About the Big Island’s Water Quality

Blogger and farmer Richard Ha writes about the recent study on water quality.

About the Big Island’s Water Quality (Ha Ha Ha!): “About the Big Island’s Water Quality

Richard Ha writes:

The State of Hawai‘i tested 24 sites throughout the islands for pesticide residue, and the Big Island tested the lowest. Of all the islands, we had the lowest amount of pesticide residue.

It’s interesting to note that ‘the USGS laboratory methods used for this study measure compounds at trace levels; commonly 10 to 1,000 times lower than drinking water standards and aquatic life guidelines.’

The document is called the 2013-14 STATE WIDE PESTICIDE SAMPLING PILOT PROJECT WATER QUALITY FINDINGS, A Joint Investigation by the Hawaii State Departments of Health and Agriculture.

From the executive summary (there’s lots more detail within the study itself):

Surface water samples collected from 24 sites statewide were analyzed for a total of 136 different pesticides or breakdown products. All locations had at least one pesticide detection. Only one pesticide, a historically used termiticide exceeded state and federal water regulatory limits. Five other pesticide compounds were detected at levels exceeding the most conservative EPA aquatic life benchmark. All other pesticides detected were lower than the most stringent aquatic or human health guideline value.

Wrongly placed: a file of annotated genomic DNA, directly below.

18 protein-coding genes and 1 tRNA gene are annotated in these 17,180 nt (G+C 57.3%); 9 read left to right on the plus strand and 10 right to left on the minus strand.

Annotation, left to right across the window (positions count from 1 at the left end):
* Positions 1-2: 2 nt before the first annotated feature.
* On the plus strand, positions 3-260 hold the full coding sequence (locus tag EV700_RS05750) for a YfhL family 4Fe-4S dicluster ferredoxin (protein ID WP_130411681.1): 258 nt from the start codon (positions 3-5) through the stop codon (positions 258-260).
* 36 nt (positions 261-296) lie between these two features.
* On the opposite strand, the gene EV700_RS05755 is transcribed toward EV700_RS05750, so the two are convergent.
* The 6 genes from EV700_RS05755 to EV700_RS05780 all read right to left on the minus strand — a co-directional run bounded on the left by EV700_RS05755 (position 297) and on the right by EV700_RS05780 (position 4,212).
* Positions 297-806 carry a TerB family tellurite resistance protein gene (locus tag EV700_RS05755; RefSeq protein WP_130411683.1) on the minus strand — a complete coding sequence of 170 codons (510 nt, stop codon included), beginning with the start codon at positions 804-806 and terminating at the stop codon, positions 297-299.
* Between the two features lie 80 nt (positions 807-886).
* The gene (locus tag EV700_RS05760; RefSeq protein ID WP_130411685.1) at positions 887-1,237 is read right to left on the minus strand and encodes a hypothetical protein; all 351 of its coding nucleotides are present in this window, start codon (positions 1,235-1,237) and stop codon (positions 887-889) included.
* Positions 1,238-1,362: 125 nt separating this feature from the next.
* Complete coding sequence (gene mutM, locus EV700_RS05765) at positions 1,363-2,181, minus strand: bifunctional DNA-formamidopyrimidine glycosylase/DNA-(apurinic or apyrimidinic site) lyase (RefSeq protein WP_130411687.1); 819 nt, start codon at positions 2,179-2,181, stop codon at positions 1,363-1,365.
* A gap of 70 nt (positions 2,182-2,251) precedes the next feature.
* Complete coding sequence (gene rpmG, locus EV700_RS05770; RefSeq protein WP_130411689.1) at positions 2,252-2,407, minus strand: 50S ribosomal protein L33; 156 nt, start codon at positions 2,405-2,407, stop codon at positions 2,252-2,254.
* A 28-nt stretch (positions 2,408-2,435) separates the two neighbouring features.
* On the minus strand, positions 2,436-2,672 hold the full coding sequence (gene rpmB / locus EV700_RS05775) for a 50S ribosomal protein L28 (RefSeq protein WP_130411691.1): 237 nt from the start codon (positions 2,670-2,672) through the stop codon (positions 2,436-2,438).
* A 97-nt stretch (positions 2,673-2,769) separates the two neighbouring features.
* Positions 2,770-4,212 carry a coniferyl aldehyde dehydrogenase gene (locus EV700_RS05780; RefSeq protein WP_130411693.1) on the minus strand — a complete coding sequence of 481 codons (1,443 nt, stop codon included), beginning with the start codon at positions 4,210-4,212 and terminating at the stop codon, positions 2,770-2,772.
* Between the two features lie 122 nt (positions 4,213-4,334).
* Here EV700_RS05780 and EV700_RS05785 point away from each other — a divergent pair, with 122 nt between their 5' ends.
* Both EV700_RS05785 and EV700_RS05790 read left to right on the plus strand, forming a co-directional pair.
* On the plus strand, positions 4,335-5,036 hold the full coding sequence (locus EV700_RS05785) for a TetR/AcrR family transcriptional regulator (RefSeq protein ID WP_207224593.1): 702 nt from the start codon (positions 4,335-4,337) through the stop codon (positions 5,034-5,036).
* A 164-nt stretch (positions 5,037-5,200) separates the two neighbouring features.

These findings represent a snapshot in time from a single sampling event within watersheds with multiple upstream inputs. While they provide useful information about pesticide occurrence across different land uses, they may not be representative of typical conditions or identify specific sources.

Key findings:

Every location sampled had a trace detection of one or more pesticides; however, the majority of these represented minute concentrations that fall below state and federal benchmarks for human health and ecosystems.
Land use significantly impacted the number and type of pesticides detected. Urban areas on Oahu showed the highest number of different pesticides.
Oahu’s urban streams had the highest number of different pesticides detected. Manoa Stream at the University of Hawaii showed 20 different pesticides and breakdown products.
Dieldrin, a termite treatment that has been banned from sale in Hawaii since 1980, exceeded State and Federal Water Quality standards in three urban locations on Oahu.
Fipronil detected in Manoa Stream and Waialae Iki Stream exceeded aquatic life benchmarks for freshwater invertebrates. Fipronil is an insecticide commonly used in residential settings and applied by commercial pest companies to treat soil for termites.
Atrazine and metolachlor, two restricted use herbicides, were detected on Kauai at agricultural sites downstream of seed crop operations. One location had levels that exceed aquatic life guidelines, but remain below regulatory standards.
The number of pesticides detected in water samples on Hawaii Island was lower than that of Kauai and Oahu.
Atrazine, a restricted use pesticide, was the most commonly found pesticide in the study. Of the sites tested, 80 percent had atrazine detections. Only two sites, one on Kauai, and one on Maui, reflected elevated concentrations suggestive of current use of atrazine. All of the remaining detections were trace level concentrations far below state and federal benchmarks.
The pilot study tested stream bed sediment at seven sites and found glyphosate, in all samples. Glyphosate (trade marked as Roundup) is widely used for residential, commercial, agricultural and roadside weed management.
Read the rest”

(Via .)

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